Holiday Treats! Pecan Caramels

Pecan Caramels

It’s time for our holiday edition of Let’s Lunch!  This month’s theme is things that are both edible and decorative, and, wow, doesn’t that cover a lot of ground at this time of year?  Maybe I’m biased by my gigantic sweet tooth, but I feel like there’s nothing more decorative than a lovely plate of Christmas cookies and treats.  Or at least, it’s decorative for the ten seconds between the time that it comes out of the kitchen and the moment when all that’s left is that weird thing your crazy neighbor brought by yesterday and the painfully overbaked M&M cookies from that batch that was in the oven when your mom called.

In recent years, I’ve taken to doing caramels as a festive way to greet friends and family at this time of year.  I know that may sound intimidating for those who haven’t made candy before, but it is crazy easy if you a) do not ever walk away from the pan, and b) have an accurate candy thermometer.  I admit, this last item can be a challenge – I bought two thermometers and found that they sometimes gave me readings as much as 30 degrees apart – but assuming you get a good digital thermometer and pass that hurdle, you’re golden.

Because I continue to be obsessed with pecans around the holidays, I put together the little gems above.  Recipe after the jump!

Pecan Caramels

1 cup heavy cream
5 tablespoons unsalted butter
1 teaspoon fleur de sel
1 ½ cups sugar
¼ cup light corn syrup
¼ cup water
1 cup pecans, toasted and chopped

Line an 8” x 8” pan with parchment paper and lightly oil the paper.  (You will be glad for this later).

Bring cream, butter, and fleur de sel to a boil in a small saucepan, then remove from heat and set aside.

Boil sugar, corn syrup, and water in a large heavy saucepan, stirring until sugar is dissolved. Boil, without stirring but gently swirling pan, until mixture is a light golden caramel color. Carefully stir in the cream (it will boil up significantly, so pour cautiously).  Clip on a candy thermometer and simmer, stirring frequently, until the temperature reaches 248 F, 10 to 15 minutes.

Turn into the prepared pan and scatter evenly with pecans.  Let the caramel cool thoroughly, then lift it out of the pan onto a cutting board and cut into one-inch squares using an oiled knife.  If necessary, give the pecans a gentle press into the caramel to help them adhere.  For cutting a softer caramel, chilling the batch in the refrigerator first will be helpful, but if you’ve made a firmer caramel letting it come closer to room temperature will make it more manageable.

Wrap in cellophane or wax paper squares (you can get them online or at candy supply stores).  They’ll keep for a few weeks… assuming you can keep from eating them for that long.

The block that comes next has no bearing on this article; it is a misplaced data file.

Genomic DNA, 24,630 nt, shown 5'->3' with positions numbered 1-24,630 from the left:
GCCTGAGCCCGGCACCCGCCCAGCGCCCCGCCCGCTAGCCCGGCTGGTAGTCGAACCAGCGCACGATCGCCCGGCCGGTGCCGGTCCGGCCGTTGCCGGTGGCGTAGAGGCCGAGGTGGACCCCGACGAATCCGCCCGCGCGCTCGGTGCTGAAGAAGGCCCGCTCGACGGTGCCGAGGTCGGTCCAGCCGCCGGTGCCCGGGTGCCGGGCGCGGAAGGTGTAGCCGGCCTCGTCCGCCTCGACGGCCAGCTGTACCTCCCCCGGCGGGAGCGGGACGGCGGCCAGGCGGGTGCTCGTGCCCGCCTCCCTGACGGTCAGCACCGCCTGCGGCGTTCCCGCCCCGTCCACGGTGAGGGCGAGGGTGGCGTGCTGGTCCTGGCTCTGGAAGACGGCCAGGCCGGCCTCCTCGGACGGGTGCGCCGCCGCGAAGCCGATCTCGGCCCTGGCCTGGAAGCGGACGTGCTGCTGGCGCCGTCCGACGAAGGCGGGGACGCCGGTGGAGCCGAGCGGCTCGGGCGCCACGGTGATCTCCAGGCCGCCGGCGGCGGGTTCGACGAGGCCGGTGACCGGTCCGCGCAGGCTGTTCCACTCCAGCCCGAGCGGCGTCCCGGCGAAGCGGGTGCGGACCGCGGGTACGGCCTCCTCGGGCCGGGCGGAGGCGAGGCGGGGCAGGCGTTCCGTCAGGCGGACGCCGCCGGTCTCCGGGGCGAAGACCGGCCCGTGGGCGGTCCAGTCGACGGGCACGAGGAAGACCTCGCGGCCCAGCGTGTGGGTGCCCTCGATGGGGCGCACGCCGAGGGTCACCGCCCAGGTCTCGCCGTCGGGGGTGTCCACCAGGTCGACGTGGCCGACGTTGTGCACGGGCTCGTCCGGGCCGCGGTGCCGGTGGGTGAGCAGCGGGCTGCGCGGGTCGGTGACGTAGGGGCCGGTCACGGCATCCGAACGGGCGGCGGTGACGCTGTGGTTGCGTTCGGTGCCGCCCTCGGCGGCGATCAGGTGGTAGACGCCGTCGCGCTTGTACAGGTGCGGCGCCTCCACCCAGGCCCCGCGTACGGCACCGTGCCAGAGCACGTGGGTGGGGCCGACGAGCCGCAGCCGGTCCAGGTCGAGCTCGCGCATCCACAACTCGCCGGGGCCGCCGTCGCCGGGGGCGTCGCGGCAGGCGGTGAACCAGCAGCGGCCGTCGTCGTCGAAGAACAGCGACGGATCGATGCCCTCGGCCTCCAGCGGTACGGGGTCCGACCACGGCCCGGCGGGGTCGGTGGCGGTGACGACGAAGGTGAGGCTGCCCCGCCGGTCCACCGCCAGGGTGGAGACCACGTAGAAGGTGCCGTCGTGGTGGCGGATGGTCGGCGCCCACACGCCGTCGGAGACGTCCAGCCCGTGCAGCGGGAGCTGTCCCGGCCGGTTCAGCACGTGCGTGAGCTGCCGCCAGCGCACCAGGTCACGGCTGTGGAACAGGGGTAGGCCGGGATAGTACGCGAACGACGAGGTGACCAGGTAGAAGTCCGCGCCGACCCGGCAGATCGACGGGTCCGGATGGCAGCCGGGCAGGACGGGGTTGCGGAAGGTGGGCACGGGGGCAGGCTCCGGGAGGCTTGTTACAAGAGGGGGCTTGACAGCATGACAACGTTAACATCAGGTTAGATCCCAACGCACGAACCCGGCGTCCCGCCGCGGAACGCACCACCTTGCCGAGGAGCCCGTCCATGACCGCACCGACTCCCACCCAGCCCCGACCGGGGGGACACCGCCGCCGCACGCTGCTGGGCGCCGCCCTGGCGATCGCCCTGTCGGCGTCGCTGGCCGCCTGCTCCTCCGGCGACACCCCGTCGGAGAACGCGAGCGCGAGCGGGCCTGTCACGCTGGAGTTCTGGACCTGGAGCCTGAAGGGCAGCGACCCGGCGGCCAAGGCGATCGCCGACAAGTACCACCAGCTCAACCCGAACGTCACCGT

Side note: 248 F should give you a fairly soft but solid caramel that I find enjoyable, but if you prefer a firmer candy, you can give it a few more degrees.  Just be sure to keep an eye on the consistency of the caramel via the cold water method, lest you end up with toffee.  (For those who haven’t done candy before, get a glass or bowl of cold water and drip a little of the caramel into the water; at the temperatures in question you should be able to form it into a ball that’s moderately firm but still squishable.  The firmness of the caramel in the water will approximate the firmness of the end product once it’s cooled.)

Still hungry?  Check out the other offerings on Twitter, hashtag #LetsLunch, or below:

Peppermint Candy Tray at A Cook and Her Books.

Ottolenghi-Style Eggplant with Tahini and Pomegranate at Spicebox Travels.

Bibingka (Mini Filipino Rice Cakes in Banana Leaves) at Asian in America.

Spiced Shortbread Cookies at HapaMama.

Ornament Sandwiches at Sandwich Surprise.

Toblerone and Roasted Almond Tree at Monday Morning Cooking Club.

Merry Kale Trees at Free Range Cookies.

Lemongrass and Pandan Christmas Sugar Cookies at The Asian Grandmother’s Cookbook.

Gingerbread Snowflake Cookies at Vivian Pei.

Buche de Noel at Nancie McDermott.

Chewy Gingerbread Cookies at Insatiable Munchies.


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  1. Those look so good. Happy holidays!

  2. I’ve made caramel icing and caramel sauce and creme caramel, and I have the excellent thermometer. But I have never made caramels. The Not Leaving the STOVE part is my challenge, that and abject fear of Messing Up, Not Getting It Right. You make it sound like something I can do. Going to do it! With pecans. Thank you.

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